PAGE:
The Nazi’s plans for the establishment of Eastern Lebensraum were concretely planned out as early as November 1940 when they proposed the establishment of 50 to 100 acre farms meant to support large families of ten or more, nucleated around massive farms of 300 acres. The east was supposed to be entirely rural; average German settlements were intended to be villages of some 300 to 400 inhabitants. The largest settlements in the east were planned to be large villages known as a ‘Hauptdorf’ (head village) which would contain economic and civic establishments intended to service the smaller settler communities surrounding it as well as rural power stations to remove their dependence on urban cities. Besides these communities of soldier-farmers, there would have been SS estates run by veterans of the war, and massive estates given to high ranking Nazis; the dictatorship even promised its generals huge tracts of land to make them more committed to winning the war in the east. There were two main competing theories for the pattern of settlement: waves of dispersed settlements spreading out gradually eastwards, or a “pearl string” pattern where settlements would be set up along roads and railways and spread into the hinterland over time. IIRC the pearl-string plan became the official pattern for colonization.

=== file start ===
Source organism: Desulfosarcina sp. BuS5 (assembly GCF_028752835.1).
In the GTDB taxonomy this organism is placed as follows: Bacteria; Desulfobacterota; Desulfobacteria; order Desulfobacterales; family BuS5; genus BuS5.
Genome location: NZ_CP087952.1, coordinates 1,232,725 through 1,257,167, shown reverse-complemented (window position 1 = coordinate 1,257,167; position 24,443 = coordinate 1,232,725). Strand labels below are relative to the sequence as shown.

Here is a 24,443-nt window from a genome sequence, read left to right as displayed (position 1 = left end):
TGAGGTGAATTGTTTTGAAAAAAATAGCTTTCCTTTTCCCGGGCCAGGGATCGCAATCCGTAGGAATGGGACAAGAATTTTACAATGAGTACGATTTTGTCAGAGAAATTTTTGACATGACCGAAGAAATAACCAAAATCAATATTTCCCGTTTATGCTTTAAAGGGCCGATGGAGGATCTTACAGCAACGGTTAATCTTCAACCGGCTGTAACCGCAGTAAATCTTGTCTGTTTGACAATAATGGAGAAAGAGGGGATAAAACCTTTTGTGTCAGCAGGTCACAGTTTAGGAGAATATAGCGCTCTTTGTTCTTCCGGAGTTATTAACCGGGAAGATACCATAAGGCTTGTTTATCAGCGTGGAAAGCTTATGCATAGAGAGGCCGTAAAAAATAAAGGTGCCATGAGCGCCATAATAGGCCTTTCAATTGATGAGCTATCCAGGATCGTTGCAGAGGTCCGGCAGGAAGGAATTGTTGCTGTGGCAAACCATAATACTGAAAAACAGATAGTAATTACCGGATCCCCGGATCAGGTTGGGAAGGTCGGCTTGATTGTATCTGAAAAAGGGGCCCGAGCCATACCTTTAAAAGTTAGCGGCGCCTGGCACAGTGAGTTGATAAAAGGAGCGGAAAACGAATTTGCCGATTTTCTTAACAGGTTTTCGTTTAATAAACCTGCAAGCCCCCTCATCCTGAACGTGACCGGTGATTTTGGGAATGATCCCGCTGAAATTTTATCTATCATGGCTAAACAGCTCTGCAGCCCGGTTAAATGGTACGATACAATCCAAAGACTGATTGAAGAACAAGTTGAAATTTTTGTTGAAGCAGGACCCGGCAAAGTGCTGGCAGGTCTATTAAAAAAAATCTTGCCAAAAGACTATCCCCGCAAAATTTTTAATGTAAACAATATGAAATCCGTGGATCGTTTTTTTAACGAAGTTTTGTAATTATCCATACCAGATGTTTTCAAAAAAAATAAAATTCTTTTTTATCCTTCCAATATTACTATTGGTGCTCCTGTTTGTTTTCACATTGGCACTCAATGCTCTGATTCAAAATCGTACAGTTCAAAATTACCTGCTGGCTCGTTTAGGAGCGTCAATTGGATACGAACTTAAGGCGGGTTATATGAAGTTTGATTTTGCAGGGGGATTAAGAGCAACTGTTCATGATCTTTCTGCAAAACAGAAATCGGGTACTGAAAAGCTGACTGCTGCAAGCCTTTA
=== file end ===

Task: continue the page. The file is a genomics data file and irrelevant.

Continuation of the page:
According to Hitler, urban areas and industry would not be tolerated in the east; in a private table talk in October 1941, he declared that “we shan’t settle in Russian towns, and we’ll let them fall to pieces without intervening.” Not only would Soviet towns be allowed to crumble, but its main urban centers of Kiev, Moscow and Leningrad would be destroyed. Furthermore, Hitler stated that those Slavs that remained in German colonial territory as slave laborers would only be given only the most rudimentary education; they would learn basic arithmetic and how to read signs but nothing else. The German East was meant to be entirely rural and agricultural, and would produce enough food and resources to make the Reich an autarkic economy, comparable to the internal markets of the United States of America. This establishment of a German autarkic economy would make it a world power capable of competing with the USA for global influence. The Nazis didn’t want to conquer the world; they wanted to compete for international influence without overseas colonies like the USA.